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Hemochromatosis (Iron Overload Disease)

Hemochromatosis [5]

Microscopic View of Hemochromatosis Stained Blue. Courtesy Wikimedia

What Is Hemochromatosis?

Hemochromatosis, also called iron [6] overload liver disease, is a common inherited disease in the Caucasian population that is characterized by increased iron [6] deposition within the tissues (overload) associated with injury to them.

Hemochromatosis is an autosomal recessive disease, meaning a pair of abnormal genes are inherited from each parent. Parents are unaffected because they carry only one gene.

Q: Where is iron [6] deposited?

A: In hemochromatosis, more iron [6] is absorbed from the small intestine than is needed by the body. Subsequently, because the body has no satisfactory means to release iron [6] overload, excess iron [6] is deposited in various organs such as the liver causing cirrhosis, joints causing arthritis, and the pancreas causing diabetes mellitus.1 [7]

Consumption of alcoholic drinks with food should be avoided because alcohol increases leaky gut and greatly increases the absorption of iron [6]. On the flip side, eggs and foods containing calcium [8] such as milk and cheese are beneficial for hemochromatosis because they impair the absorption of iron [6]. Another iron [6] inhibitor is food that contains phytic acid which includes the bran and outer layer of grains, seeds, nuts, peas, beans, and lentils.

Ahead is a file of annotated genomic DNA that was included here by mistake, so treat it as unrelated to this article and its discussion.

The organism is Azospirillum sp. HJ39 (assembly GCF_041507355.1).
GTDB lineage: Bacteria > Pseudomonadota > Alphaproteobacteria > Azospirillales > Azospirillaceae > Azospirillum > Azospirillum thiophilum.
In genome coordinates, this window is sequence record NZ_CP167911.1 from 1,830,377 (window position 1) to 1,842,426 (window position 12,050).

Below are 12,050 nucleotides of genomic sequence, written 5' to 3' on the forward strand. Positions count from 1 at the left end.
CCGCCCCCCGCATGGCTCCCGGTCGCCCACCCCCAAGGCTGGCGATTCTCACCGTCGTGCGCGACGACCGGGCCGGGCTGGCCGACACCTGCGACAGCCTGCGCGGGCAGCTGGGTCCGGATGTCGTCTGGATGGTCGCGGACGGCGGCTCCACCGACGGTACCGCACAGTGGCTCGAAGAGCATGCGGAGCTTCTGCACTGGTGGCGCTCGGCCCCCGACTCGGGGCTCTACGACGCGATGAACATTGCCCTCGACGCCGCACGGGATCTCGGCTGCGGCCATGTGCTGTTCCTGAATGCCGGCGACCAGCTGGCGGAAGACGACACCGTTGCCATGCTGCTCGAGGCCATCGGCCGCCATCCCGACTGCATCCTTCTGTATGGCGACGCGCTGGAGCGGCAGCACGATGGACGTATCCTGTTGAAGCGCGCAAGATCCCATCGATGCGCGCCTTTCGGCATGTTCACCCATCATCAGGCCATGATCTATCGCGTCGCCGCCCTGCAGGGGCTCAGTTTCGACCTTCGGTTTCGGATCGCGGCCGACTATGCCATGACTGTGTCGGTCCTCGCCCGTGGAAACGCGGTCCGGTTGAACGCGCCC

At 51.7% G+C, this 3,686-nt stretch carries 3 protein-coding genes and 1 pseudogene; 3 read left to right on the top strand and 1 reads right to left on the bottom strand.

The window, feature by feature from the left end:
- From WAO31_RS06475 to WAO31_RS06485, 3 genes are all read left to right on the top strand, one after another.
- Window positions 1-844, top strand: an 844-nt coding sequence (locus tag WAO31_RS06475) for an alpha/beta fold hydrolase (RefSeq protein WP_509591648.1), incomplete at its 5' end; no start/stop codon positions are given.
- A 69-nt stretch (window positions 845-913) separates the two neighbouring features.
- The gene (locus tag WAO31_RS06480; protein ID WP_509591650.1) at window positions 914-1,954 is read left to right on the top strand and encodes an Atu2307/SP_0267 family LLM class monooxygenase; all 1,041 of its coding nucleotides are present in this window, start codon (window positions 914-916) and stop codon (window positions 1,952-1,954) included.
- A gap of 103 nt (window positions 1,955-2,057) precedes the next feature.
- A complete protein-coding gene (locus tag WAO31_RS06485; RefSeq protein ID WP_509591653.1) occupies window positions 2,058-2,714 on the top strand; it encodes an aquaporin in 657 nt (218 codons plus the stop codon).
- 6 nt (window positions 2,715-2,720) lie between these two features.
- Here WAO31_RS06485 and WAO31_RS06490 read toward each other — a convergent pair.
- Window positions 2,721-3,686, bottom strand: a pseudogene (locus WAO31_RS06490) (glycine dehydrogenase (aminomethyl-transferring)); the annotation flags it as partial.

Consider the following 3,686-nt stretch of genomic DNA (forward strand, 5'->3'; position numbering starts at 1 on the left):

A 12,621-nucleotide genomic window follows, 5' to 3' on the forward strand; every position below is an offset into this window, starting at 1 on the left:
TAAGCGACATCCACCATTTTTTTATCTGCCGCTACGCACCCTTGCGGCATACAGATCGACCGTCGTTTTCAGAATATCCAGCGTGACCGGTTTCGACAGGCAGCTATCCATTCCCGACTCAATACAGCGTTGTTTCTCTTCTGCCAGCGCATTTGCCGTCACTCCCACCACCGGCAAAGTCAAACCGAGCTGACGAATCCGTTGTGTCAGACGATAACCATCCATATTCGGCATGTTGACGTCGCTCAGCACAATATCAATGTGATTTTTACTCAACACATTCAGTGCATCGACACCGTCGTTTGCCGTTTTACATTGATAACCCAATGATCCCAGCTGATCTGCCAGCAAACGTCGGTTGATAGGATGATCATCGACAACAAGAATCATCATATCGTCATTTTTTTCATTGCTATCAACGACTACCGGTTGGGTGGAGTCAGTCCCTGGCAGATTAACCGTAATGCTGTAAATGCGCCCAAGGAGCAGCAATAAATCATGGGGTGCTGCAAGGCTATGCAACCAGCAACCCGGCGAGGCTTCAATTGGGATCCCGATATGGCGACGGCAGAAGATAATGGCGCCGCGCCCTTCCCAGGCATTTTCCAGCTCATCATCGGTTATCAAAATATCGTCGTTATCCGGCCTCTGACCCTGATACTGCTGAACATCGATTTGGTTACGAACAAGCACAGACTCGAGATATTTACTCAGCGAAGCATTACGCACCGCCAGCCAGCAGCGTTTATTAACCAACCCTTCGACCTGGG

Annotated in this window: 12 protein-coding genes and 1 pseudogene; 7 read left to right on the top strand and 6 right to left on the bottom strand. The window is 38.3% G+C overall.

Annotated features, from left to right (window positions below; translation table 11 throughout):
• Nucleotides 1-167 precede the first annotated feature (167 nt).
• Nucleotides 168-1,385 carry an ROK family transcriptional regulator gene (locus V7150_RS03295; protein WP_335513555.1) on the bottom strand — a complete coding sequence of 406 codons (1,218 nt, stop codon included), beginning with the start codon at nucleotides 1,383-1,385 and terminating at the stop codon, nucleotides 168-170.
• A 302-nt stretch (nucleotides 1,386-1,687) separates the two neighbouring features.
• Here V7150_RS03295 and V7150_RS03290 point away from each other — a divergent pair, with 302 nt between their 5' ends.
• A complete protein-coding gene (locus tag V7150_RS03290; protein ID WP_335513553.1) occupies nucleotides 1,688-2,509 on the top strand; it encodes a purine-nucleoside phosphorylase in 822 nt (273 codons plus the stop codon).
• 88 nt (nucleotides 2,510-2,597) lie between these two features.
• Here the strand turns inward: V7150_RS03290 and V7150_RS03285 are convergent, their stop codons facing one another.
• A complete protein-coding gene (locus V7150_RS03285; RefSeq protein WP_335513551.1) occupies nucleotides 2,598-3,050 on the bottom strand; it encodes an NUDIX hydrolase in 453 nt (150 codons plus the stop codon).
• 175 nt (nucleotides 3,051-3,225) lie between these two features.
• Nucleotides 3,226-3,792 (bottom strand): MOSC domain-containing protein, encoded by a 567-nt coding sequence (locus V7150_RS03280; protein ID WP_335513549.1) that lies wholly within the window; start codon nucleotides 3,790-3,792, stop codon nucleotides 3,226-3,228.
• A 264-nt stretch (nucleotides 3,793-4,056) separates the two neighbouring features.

Iron [6] overloading, as measured by a random (non-fasting) elevated transferrin saturation value, is estimated to occur in 1 to 6 people per 100 in the United States according to the CDC (Center for Disease Control and Prevention). Too much iron [6] increases the risk for metabolic syndrome, type 2 diabetes mellitus, cancer, liver disease, and osteoporosis.

Medical treatment to remove excess iron [6] from the body uses phlebotomy that draws blood through a vein and/or certain injectable drugs (deferoxamine and deferairox) that bind to iron [6].

What Is Hemochromatosis In Celiac Disease and/or Gluten Sensitivity?


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  1. www.irondisorders.org  [11]